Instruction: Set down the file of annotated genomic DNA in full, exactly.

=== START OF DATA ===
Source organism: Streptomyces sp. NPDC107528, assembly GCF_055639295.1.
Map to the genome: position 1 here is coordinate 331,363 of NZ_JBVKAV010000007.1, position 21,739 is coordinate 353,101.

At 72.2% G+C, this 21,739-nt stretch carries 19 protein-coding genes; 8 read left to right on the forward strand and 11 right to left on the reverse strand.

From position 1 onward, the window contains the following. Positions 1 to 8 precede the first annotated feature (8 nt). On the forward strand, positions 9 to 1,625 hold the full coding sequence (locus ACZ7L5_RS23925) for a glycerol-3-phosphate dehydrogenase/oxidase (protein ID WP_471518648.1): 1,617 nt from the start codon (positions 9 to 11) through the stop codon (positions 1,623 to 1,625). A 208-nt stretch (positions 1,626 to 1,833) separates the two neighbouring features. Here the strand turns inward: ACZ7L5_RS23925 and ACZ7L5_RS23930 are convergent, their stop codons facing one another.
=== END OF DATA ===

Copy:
Source organism: Streptomyces sp. NPDC107528, assembly GCF_055639295.1.
Map to the genome: position 1 here is coordinate 331,363 of NZ_JBVKAV010000007.1, position 21,739 is coordinate 353,101.

At 72.2% G+C, this 21,739-nt stretch carries 19 protein-coding genes; 8 read left to right on the forward strand and 11 right to left on the reverse strand.

From position 1 onward, the window contains the following. Positions 1 to 8 precede the first annotated feature (8 nt). On the forward strand, positions 9 to 1,625 hold the full coding sequence (locus ACZ7L5_RS23925) for a glycerol-3-phosphate dehydrogenase/oxidase (protein ID WP_471518648.1): 1,617 nt from the start codon (positions 9 to 11) through the stop codon (positions 1,623 to 1,625). A 208-nt stretch (positions 1,626 to 1,833) separates the two neighbouring features. Here the strand turns inward: ACZ7L5_RS23925 and ACZ7L5_RS23930 are convergent, their stop codons facing one another.